Being Egypt’s indisputably national game, football is a realm where this tension is particularly recognizable. In my book’s chronology, it surfaces for the first time in the wake of two World Cup qualifiers between Egypt and Algeria in November 2009. I portray these matches as the culmination of the football hysteria permeating late-Mubarak Egypt. This was both the moment when the regime used football most actively to shore up support and the time when things began to crack. After Egypt lost the second game and missed the 2010 World Cup, criticism against the sport’s ‘politicization’ proliferated. Instead of bringing people together, commentators argued that the national game was breeding fanaticism and politics. After January 2011, such ideas became even more commonplace. Football now looked like the cause of a range of problems grouped together under the rubric of siyasa. In the final chapters, I examine ethnographically how these debates impacted on supporter attachments. As the national game became mixed up with politics, many Egyptian men found it increasingly difficult to care about it.
Tensions between siyasa and nationalism play a key role in my story of the Ultras too. Journalists, club officials and people in the football association recurrently blamed the new fans for being political, that is, for serving their own interests rather than those of the whole people. The Ultras were well aware of these labels. In 2011 and 2012, the fans were keen to prove that they were properly nationalist, for example, by not taking parts in supposedly overtly political demonstrations and street fights. Indeed, I argue that the Ultras’ football revolution was most powerful precisely when it came across as respectable, nationalist, and non-political among the general public. Paradoxically, their political success was a consequence of their ability to stay outside the realm of putative politics. In the long run, however, it was not possible to push for revolutionary demands while at the same time maintaining an apolitical profile. From early 2013 onwards, the Ultras were caught up in events that made them look increasingly political, and which saw them lose a great deal of popular support.
The book’s conclusion suggests that this double bind faced by the Ultras was an impasse plaguing many revolutionary factions in Egypt. To understand this point we must first realize that the Egyptian revolution was a nationalist revolt first and foremost. Nationalism constituted a taken-for-granted meta-framework; liberals, Islamists, socialist, and the Army all claimed that they were fighting for the true interests of the whole people. While this was no doubt a reason behind the revolution’s initial success – appeals to nationalism could be recognized and supported by millions of Egyptians – it also imposed limitations. As the Ultras exemplify, it can be difficult to combine being a proper nationalist with fighting for the interests of particular subsections of the national collective, for example, a particular class or gender. I am convinced that this is a factor to consider when we try to understand why the Egyptian revolution was stifled. It is not at all easy to stay strictly non-political in a revolutionary situation that by its very essence requires bold action, violent resistance, and demands calling for radical transformation.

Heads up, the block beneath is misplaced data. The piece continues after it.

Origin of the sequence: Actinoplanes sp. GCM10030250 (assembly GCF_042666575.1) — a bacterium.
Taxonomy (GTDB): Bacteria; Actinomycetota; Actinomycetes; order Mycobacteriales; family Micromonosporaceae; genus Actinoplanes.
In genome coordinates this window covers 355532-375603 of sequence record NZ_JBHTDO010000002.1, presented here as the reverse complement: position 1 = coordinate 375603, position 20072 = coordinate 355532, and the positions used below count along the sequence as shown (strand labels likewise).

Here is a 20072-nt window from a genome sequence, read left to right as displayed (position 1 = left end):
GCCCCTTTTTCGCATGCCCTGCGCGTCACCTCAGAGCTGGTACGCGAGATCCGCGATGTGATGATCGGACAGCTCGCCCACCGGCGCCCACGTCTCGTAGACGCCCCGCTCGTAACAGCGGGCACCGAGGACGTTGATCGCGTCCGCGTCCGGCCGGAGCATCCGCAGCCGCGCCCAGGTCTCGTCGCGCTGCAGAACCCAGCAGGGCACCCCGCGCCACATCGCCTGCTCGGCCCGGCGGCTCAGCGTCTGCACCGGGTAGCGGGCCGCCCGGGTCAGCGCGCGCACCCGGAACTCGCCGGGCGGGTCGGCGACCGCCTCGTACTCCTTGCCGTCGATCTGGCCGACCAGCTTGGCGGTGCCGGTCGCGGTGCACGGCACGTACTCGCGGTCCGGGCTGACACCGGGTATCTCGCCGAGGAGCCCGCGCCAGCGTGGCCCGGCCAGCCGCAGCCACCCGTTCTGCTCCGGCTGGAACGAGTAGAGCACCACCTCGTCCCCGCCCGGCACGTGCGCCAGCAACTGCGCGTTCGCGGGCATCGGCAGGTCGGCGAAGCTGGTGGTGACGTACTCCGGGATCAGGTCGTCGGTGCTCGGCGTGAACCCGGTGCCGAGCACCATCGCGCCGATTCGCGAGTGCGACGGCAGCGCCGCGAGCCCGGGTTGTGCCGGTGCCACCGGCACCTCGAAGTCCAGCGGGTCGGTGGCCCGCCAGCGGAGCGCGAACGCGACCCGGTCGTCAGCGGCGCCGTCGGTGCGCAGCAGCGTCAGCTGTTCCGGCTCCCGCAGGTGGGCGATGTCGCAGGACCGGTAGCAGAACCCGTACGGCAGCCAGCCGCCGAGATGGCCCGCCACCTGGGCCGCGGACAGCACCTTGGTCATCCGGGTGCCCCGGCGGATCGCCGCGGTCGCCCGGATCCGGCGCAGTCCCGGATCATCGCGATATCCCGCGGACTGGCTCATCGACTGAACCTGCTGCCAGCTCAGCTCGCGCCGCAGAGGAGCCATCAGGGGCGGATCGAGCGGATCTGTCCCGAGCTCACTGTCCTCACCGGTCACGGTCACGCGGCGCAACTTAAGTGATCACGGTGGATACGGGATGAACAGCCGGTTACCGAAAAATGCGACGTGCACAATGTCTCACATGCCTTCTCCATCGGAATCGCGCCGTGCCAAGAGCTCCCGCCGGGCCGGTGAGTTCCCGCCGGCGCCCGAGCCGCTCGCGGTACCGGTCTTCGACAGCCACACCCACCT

Jessica Winegar: This working with and through local conceptions of politics (siyasa) is fascinating. What advice would you give junior anthropologists working on politics in other contexts, then?
I guess my suggestion would be to be a bit less concerned with how anthropology defines politics and a bit more interested in what the people we work with understand to be political and not. In my analysis of siyasa I take cues from an article that Matei Candea wrote in 2011. Candea notes that while anthropologists since the 1960s have been very good at discerning politics in all thinkable sociocultural fields (the politics of gender, the politics of the body, clothing, taste, language, knowledge and so on), politics itself has rarely been examined. Candea proposes that anthropologists should study the political as an ethnographic category. His ethnographical material from schools and educational administrators on Corsica analyses in detail how politics is understood locally, how the political and non-political are divided up, and how such boundaries become an important part of reality.
My book demonstrates the potential of studying politics as an ethnographic category in revolutionary situations. Conducting my research in a period when siyasa seemed to be everywhere in Egypt, I documented how football people understood and delineated the political, as well as how it generated a visceral sense of unease. This empirical focus facilitated an analysis of the variegated work that the political does. It allowed me to pinpoint how too much politics forecloses previously strong emotions. As one interlocutor expressed it, ‘everything has become politics; there is no fun left.’ It also made me show how the political functions as a derogatory label: how it could discredit and marginalize actors from the national we; and how it could render a whole sport suspicious and problematic. I would imagine that similar analyses would be of interest in many contexts around the world. Which phenomena or individuals are political or not can never be known in advance. It is a fluid field ripe with contestations that must be studied ethnographically. Such ethnographic attention to emic notions of politics does not only provide valuable insights about what the political is, how it is debated, and how it feels. As I hope that my book demonstrates, it could also provide a fresh entry point for analyzing conflicts over resources, power, and hegemony, a ‘politics of politics,’ as I call it at one point in the conclusion.